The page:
Benefits of Hibiscus Flower + Tea Recipe
Hibiscus is a tropical plant that makes a beautiful (and very tart) red tea. It has been enjoyed for flavor and as a health-promoting herb for thousands of years. There are several well-documented health benefits of hibiscus flower that has made it valued in many cultures.
Besides being used to make a tea, hibiscus flowers and powder can also be used as a natural dye. They have a brilliant red color that works well for naturally dyed fabrics.
Here's more about the specific benefits of hibiscus flower and how to make your own tea.
What Is Hibiscus Flower?
Hibiscus plants are thought to have originated in northern Africa, possibly in Angola. They are now widely grown in tropical and subtropical areas like China, Sudan, Egypt, and Mexico. Many of these regions have their own unique recipe for hibiscus tea.
There are hundreds of different species of hibiscus, but the most commonly grown for tea is Hibiscus sabdariffa. All species belong to the mallow family (Malvaceae). which has a number of medicinal plants like mallow and marshmallow root.
Hibiscus shrubs can grow up to 8' tall and bloom with large, showy flowers. Each flower has a bright red protective layer, known as a calyx, that surrounds the flower bud before it opens and remains at the base of the flower after it blooms. The calyxes are the part of the flower most typically harvested for tea and medicinal uses.
Tea is certainly the favored way of many to consume hibiscus. In Iran, hibiscus tea is known as "sour tea," and it goes by other names like agua de Jamaica, red sorrel, and Sudan tea in other parts of the world.
Many compare the flavor of hibiscus flower to cranberries because they are similarly tart and refreshing. The tea tastes good both hot and cold and is caffeine-free.
Benefits of Hibiscus Flower
Rich in Antioxidants
Many of the benefits of hibiscus flower likely come from its high antioxidant content. Antioxidants are powerful protectors against free radical damage. They can help prevent certain age-related diseases and keep your skin from developing premature signs of aging. (1)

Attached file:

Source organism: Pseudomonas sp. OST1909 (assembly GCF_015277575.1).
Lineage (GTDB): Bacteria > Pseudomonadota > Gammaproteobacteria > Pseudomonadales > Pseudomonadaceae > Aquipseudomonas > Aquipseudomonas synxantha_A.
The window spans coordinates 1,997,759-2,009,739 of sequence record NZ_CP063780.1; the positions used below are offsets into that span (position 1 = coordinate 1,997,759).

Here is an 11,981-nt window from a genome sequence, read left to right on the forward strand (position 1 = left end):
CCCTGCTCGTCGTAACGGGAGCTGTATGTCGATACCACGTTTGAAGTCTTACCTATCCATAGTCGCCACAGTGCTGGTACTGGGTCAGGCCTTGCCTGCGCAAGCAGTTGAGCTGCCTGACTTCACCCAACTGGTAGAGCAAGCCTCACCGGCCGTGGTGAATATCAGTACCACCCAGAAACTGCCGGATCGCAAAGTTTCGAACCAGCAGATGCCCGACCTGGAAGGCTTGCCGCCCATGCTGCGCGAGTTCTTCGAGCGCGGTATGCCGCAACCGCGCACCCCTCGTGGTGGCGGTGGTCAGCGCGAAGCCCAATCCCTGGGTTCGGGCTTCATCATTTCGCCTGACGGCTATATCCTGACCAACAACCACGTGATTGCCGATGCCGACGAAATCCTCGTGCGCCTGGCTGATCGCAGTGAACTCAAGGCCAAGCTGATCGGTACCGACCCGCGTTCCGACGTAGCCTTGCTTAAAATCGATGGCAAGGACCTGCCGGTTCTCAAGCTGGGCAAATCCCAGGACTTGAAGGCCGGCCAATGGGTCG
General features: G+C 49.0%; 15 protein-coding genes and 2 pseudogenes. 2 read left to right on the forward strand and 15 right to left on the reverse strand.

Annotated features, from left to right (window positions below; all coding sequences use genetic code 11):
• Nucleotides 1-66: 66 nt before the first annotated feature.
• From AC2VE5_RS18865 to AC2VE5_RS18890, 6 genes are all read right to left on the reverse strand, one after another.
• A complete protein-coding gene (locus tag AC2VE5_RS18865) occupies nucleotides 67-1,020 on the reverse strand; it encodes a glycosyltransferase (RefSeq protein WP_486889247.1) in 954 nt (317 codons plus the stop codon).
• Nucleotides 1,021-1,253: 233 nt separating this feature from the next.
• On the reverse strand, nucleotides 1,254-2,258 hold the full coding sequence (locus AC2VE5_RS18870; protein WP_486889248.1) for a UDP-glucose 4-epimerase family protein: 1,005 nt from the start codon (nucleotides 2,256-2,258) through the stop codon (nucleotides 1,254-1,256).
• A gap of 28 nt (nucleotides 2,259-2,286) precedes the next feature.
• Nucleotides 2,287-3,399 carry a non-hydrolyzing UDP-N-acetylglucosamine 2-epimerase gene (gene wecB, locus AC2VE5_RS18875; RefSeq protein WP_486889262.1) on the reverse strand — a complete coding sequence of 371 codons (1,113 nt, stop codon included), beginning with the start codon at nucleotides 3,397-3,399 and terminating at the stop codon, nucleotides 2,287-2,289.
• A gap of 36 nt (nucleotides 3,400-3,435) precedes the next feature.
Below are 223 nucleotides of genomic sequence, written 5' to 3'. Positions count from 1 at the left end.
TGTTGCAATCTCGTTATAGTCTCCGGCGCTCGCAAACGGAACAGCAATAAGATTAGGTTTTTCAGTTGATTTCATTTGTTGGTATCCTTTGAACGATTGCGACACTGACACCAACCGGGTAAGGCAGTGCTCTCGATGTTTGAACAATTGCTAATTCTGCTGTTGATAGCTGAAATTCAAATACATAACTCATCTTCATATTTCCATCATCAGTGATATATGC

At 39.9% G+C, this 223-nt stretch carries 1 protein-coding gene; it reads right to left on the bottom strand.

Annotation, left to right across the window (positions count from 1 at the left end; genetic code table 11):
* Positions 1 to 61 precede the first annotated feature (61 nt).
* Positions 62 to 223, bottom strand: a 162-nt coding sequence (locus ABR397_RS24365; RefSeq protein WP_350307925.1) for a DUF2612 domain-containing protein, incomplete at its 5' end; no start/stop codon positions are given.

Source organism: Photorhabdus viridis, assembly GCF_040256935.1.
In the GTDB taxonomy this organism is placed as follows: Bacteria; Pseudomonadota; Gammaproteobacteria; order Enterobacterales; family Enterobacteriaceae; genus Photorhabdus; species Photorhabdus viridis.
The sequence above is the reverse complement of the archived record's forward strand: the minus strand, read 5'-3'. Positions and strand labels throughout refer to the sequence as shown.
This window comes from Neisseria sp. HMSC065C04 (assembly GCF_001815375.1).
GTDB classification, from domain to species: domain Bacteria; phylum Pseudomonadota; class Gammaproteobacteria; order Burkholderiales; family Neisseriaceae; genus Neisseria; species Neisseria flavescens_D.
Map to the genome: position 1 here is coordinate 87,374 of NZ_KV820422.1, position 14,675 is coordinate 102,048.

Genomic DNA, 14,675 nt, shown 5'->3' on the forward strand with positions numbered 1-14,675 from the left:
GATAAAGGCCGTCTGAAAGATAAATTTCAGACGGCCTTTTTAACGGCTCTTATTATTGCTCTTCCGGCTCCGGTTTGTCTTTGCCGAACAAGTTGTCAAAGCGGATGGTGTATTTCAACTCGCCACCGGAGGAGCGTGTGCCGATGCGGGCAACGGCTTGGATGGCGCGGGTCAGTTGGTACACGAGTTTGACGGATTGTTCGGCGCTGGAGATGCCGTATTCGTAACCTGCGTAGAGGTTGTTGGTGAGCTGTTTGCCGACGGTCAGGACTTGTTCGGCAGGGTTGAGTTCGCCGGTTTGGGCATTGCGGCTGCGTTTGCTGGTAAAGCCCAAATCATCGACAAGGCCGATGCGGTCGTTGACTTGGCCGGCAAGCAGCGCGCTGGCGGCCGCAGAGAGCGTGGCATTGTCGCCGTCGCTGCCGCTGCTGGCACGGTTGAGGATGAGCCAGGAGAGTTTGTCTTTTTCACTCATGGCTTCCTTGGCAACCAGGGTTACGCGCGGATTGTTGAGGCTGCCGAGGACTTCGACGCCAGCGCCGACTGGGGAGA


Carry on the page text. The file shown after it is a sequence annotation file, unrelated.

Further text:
Extracts from hibiscus flowers have shown a high amount of antioxidants. In lab studies, these antioxidants have been able to successfully protect against free radical damage. (2)(3)
One specific compound with antioxidant power in hibiscus is called anthocyanin. Anthocyanin is a type of flavonoid that's responsible for giving fruits, vegetables, and herbs their red, purple, blue, or black color. Studies have also shown that anthocyanins have many health benefits, including anticancer potential. (4)
Can Lower Blood Pressure
One of the most well-studied benefits of hibiscus flower is its ability to lower blood pressure. In fact, hibiscus tea is used as part of treatment for hypertension in at least 10 countries. Several studies have confirmed this benefit with at least one finding that hibiscus tea could be as effective as hydrochlorothiazide, a common blood pressure medication. (5)(6)
One study found that 3 cups of hibiscus tea a day successfully lowered blood pressure in participants. Interestingly, the effect was greater for those who started with higher systolic blood pressure. (7)
If you want to try hibiscus for blood pressure, be aware that it may interact with blood pressure drugs, so don't combine the two.
Supports Heart Health
Blood pressure is one heart health factor hibiscus can help with, but there's more.
High cholesterol levels are another risk factor for heart disease. One study had patients with type 2 diabetes drink hibiscus tea twice a day for a month. The results showed a significant decrease in LDL (bad) and total cholesterol levels. There was also a significant increase in HDL (good) cholesterol levels. (8)
Metabolic syndrome is a group of conditions like high blood pressure, excess body fat, and high blood sugar that can increase your risk of having heart problems. One study found that hibiscus powder reduced several conditions related to metabolic syndrome. The effects were even greater when it was paired with diet changes. (9)